In contrast, for example, Basu (2019) gives a brief account of what it is to be woke using a moral encroachment framework: “To be woke is to be aware of the moral demands of one’s environment. With regard to our epistemic practices, it is the demand to be aware of the moral stakes of our beliefs about one another.” Atkins themselves also identifies the virtue of wokeness within the moral encroachment framework as a way to avoid failures of recognition and responsiveness (as described by Lindemann 2014 as failures of holding).

Atkins’s standard view analysis of wokeness starts from Stroud’s (2006) work on partiality in friendship to then argue for a partiality-based analysis of what it means to be woke. The author argues that the woke person, through a series of mechanisms, is partial to members of oppressed groups by giving them “the benefit of the doubt.” Just as one would, for example, “seriously scrutinize accusations against our friends” (as Stroud suggestions), the woke person seriously scrutinizes accusations against members of historically oppressed social groups. To Stroud’s original mechanisms of serious scrutiny, different conclusions, interpretive charity, and reason, Atkins adds inquiry degree (Bolinger 2020) and base rate neglect as a mechanism of the partiality involved in wokeness.

Atkins focuses on base rate neglect throughout the paper in connection to Gendler’s (2011) paper that argued that we cannot be both rational and meet our moral demands in an unjust world because our moral demands require us to engage in base rate neglect. Base rates refer to the percentage of a population with a particular characteristic. Tetlock et al. (2000) study and explore “forbidden base rates” in which the participants’ moral commitments cause the participants to engage in “base rate neglect,” which the author’s cash out as a form of irrationality. Gendler (2011) uses this concept to argue that in a world of social inequality and a cognitive system prone to racial bias, our commitments to racial egalitarianism mean we must engage in base-rate neglect and thus be irrational.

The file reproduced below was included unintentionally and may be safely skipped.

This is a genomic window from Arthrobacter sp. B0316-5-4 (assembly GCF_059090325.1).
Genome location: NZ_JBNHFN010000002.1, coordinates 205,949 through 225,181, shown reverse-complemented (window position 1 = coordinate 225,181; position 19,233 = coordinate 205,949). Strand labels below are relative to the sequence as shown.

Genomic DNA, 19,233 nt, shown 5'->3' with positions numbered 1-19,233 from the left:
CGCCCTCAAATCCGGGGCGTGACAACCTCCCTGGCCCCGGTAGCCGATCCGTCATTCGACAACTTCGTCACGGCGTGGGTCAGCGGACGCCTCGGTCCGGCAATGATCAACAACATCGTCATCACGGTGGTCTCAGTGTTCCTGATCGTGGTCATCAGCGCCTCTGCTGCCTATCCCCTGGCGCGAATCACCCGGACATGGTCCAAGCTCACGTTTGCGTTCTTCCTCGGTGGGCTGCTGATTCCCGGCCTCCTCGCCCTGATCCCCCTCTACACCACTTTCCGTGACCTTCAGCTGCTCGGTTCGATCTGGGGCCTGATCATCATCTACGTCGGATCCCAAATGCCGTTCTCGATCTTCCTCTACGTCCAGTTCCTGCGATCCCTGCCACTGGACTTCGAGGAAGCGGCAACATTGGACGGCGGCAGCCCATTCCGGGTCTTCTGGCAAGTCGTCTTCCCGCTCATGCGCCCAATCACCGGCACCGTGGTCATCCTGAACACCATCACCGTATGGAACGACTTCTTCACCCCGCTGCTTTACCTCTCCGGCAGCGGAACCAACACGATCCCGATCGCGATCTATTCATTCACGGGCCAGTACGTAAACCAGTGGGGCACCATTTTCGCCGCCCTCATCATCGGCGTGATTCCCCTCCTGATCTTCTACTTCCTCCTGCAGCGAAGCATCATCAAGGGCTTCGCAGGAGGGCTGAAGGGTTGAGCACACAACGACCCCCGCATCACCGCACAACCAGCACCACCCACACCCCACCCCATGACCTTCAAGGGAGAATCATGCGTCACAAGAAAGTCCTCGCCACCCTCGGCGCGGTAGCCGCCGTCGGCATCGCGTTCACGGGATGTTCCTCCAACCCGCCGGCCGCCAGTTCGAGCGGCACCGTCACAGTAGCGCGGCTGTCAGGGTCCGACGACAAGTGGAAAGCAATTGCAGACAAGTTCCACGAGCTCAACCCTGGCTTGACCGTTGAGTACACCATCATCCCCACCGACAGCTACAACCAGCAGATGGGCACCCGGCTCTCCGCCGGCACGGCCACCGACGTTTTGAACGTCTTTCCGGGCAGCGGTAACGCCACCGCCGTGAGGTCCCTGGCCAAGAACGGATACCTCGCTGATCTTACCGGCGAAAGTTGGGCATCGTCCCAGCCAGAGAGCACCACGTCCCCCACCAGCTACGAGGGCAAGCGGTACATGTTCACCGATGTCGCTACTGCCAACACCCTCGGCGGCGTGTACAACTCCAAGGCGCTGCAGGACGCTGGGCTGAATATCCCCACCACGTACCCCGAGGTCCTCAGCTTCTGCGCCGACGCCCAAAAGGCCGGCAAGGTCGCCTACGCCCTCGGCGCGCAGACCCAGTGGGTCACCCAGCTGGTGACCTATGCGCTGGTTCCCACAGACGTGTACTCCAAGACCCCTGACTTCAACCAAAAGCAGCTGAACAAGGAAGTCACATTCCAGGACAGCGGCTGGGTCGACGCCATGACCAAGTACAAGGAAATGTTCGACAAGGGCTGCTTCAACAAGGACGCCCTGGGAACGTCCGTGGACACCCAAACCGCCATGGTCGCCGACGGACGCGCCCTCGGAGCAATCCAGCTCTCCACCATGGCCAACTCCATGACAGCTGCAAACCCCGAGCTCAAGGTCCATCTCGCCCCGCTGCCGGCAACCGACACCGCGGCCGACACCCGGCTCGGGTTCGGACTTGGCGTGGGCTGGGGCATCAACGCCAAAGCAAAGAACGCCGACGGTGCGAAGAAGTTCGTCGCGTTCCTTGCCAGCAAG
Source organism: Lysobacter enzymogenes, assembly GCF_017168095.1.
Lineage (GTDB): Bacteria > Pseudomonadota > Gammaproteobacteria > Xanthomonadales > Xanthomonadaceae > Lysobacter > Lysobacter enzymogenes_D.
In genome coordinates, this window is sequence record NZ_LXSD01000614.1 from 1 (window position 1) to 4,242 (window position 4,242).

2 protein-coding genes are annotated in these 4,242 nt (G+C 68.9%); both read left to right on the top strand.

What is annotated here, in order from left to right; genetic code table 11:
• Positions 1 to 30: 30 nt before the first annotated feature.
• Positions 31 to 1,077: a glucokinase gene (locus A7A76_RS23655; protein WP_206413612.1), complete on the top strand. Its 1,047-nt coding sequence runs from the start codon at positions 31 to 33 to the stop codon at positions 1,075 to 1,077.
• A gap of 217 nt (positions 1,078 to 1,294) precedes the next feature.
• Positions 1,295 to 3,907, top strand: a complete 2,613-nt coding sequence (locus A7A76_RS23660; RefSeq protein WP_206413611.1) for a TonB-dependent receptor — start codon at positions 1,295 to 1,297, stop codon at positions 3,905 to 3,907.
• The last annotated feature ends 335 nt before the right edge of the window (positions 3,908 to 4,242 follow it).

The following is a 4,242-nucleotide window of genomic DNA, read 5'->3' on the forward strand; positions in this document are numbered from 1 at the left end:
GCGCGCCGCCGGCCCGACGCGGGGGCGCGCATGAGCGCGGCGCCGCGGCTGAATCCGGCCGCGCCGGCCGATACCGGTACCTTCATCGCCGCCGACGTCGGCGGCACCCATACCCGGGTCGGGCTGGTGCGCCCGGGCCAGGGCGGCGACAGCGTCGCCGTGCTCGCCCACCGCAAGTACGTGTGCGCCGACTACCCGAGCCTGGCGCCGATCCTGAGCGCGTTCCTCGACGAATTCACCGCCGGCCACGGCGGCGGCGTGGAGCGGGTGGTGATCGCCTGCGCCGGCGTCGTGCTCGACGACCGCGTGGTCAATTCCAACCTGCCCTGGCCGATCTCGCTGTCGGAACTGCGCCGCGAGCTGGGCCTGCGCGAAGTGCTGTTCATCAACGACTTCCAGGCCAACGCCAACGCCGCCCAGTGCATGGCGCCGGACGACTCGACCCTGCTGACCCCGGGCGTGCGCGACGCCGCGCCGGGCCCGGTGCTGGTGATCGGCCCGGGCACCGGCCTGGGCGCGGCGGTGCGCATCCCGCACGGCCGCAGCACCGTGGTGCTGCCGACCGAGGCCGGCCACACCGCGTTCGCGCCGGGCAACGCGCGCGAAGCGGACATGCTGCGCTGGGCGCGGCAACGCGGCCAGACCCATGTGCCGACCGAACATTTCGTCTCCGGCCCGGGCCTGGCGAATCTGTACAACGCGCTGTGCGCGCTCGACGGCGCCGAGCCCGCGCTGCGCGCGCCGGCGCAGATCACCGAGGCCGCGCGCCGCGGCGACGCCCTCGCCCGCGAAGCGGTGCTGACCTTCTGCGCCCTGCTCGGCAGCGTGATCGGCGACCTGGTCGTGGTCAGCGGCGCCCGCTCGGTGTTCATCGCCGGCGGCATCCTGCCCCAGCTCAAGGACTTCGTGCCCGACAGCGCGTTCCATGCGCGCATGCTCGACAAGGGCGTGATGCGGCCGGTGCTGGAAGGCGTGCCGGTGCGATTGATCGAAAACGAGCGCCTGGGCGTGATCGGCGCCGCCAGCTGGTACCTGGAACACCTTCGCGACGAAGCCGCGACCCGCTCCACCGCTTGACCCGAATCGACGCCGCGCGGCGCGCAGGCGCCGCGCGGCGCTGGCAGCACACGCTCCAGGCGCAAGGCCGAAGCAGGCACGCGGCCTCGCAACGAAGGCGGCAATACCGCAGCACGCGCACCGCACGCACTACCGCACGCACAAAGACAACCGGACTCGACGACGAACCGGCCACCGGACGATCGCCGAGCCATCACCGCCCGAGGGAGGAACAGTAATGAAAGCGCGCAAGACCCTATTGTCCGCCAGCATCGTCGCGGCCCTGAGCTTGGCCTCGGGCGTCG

Atkins uses the concept to argue that the woke person will not form beliefs about individuals based on base rates. Specifically, Atkins argues that base rates are like stereotypes and that using base rate information to make a claim about a person counts as stereotyping them. For example, Atkins argues that a woke person cannot justify having a belief like, “Person x (who is a member of a historically oppressed group) has some negative feature (e.g. has done something wrong or possesses or has demonstrated some negative character trait) because of membership in group p.” Not stereotyping the person, for Atkins, then requires one to neglect the base rate information in making an assessment about the person. They write, “the work person concerns herself, I think, with withholding beliefs primarily” (6). Due to unjust social structures, one may justifiably use base rates in cases not involving members of marginalized groups. For example, in the assessment of whether a police officer is dangerous to a Black man who was pulled over.

Critical Analysis of Defining Wokeness